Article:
In summary, if a quantum metamaterial is realised, it appears that it can be used to demonstrate that the collapse of the wave function of a macroscopic object can be achieved* prior* to its interaction with a detector. Such a demonstration, it seems, would undermine the currently dominant interpretation of collapse due to interactions which wipe out quantum correlations (i.e., serving as sources of decoherence). This would probably be the first instance in which an interpretation of quantum mechanical formalism could be dismissed (or confirmed) by an experiment.

Where does it leave us with respect to “reality”? Hopefully, we will be able to say something new about the nature of the objects we’ve longsuffered to discern from the shadows in Plato’s cave. Not only might it turn out that a single object can cast several shadows, but perhaps we can learn to anticipate certain shadows by observing their neighbours before they show up on the wall. And maybe we’ll see that we should pay more attention to the structure of the wall itself.

In a way, everyone would have an answer to the title of this section. Most people know that computation has something to do with sequences of zeros and ones which encode information, and which are moved around and transformed inside computers in order to obtain desired effects, such as an answer to a specific query. People also know that this kind of information processing relies on what is known as programs, which tell computers what to do with the data they hold in memory.

And yet, computing as we know it today was not always there; it had to be invented. Perhaps the idea that much of computation is mechanical is the oldest part of the long legacy of thinkers who eventually gave us computers. A discussion of the pursuit of mechanization of calculation would take us on a long journey through post-Newtonian science and mathematics, perhaps culminating with a bold attempt by an Englishman, George Babbage, to build a programmable calculator using Victorian technology. But this is not what our present inquiry is about. Rather, we wish to highlight those thinkers who drove back the bounds of calculability and, eventually, computability, opening up new landscapes to enquiry that were not previously imagined. After all, computing as we know it today is not about number crunching only. Indeed, modern computing encroaches upon all human activities at all times. We use computers to seek, retain, process and interpret information; to sort and organize it; to search for patterns; and, in these ways, to generate new knowledge. Computers have long since surpassed the naiveté of simple calculating machines. At some point, people realized that more was going to be possible. It is our thesis that this may have been an even greater leap of knowledge and understanding than the basic concept of mechanizing calculations.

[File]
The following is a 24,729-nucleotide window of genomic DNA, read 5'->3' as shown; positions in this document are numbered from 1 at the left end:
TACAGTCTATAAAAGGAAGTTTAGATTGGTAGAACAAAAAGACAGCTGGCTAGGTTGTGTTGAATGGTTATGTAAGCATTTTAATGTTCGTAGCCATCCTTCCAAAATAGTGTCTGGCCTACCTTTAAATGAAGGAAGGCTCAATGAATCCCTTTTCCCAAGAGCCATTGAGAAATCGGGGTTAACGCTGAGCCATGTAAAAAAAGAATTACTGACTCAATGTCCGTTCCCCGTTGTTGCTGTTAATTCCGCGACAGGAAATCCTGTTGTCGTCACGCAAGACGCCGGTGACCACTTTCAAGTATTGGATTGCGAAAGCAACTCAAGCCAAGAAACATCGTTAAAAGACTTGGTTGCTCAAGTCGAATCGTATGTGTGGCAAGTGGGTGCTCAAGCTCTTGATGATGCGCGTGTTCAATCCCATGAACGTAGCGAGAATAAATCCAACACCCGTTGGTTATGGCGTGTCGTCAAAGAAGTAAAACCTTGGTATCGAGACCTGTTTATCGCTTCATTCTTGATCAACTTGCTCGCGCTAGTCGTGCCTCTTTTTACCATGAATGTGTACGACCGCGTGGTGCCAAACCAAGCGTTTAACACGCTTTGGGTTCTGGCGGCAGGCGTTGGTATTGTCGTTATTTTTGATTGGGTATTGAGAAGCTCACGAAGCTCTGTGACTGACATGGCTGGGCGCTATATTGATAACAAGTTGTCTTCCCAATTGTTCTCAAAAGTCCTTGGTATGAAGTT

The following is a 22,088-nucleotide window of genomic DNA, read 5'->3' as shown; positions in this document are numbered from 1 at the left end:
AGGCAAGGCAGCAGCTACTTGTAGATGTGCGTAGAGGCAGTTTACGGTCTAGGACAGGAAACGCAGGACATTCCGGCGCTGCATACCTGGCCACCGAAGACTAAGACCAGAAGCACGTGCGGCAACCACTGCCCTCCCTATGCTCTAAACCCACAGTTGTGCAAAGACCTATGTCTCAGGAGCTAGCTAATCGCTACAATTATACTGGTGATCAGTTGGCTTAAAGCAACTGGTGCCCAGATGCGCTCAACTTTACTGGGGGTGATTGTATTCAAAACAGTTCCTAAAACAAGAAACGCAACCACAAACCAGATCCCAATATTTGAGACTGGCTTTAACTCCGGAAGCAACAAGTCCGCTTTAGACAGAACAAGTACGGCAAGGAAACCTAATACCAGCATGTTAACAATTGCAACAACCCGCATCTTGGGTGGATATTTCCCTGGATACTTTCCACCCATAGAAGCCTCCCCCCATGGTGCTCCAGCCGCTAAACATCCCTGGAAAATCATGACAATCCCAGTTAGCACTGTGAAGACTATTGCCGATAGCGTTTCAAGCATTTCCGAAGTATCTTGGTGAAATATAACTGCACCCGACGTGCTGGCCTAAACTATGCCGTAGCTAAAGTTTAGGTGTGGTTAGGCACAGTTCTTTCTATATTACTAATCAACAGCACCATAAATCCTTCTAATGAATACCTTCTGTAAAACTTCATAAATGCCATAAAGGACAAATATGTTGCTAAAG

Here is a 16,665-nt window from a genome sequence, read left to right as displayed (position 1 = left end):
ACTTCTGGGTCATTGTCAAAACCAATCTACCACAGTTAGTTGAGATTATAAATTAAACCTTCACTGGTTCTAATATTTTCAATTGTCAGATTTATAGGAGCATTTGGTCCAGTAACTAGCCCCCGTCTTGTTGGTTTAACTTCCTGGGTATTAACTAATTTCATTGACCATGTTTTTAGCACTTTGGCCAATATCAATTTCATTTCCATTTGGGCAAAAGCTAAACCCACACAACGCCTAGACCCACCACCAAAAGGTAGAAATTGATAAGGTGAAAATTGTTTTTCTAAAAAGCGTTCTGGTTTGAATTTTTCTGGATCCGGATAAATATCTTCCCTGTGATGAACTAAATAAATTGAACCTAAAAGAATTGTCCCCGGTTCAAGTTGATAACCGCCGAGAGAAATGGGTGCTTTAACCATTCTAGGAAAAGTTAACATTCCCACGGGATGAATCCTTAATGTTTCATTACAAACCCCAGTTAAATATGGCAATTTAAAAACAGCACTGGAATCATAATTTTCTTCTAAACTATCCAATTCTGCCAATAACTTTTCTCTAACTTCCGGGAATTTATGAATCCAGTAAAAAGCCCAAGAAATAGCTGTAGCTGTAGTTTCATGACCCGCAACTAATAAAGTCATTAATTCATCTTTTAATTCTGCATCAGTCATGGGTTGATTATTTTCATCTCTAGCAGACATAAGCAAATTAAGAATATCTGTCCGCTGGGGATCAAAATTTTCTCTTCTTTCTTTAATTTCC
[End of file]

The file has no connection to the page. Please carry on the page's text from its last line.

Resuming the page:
In order to better understand the prospects, the significance and the potential consequences of the current revolution in computing, let us examine it against its proper historical backdrop. The story we wish to briefly retell, but also consider in new light and re-examine, has very long roots. However, we will jump right into its final phase and consider an intellectual firestorm that was kindled by Bertrand Russell at the beginning of the 20^{th} century. Russell may be considered the father of the mathematical philosophy of mathematics. While mathematicians have been philosophizing about mathematics from times immemorial, few of them took the problem of the foundations of mathematics as a seriously necessary pursuit. It was always tacitly assumed that mathematics is in a sense perfect, that its foundations are unshakable and its structure complete. All mathematical questions, people used to believe, can be answered. Yes, some problems are hard and will take a lot of time and effort to settle – but, no doubt, the solutions are essentially determinable.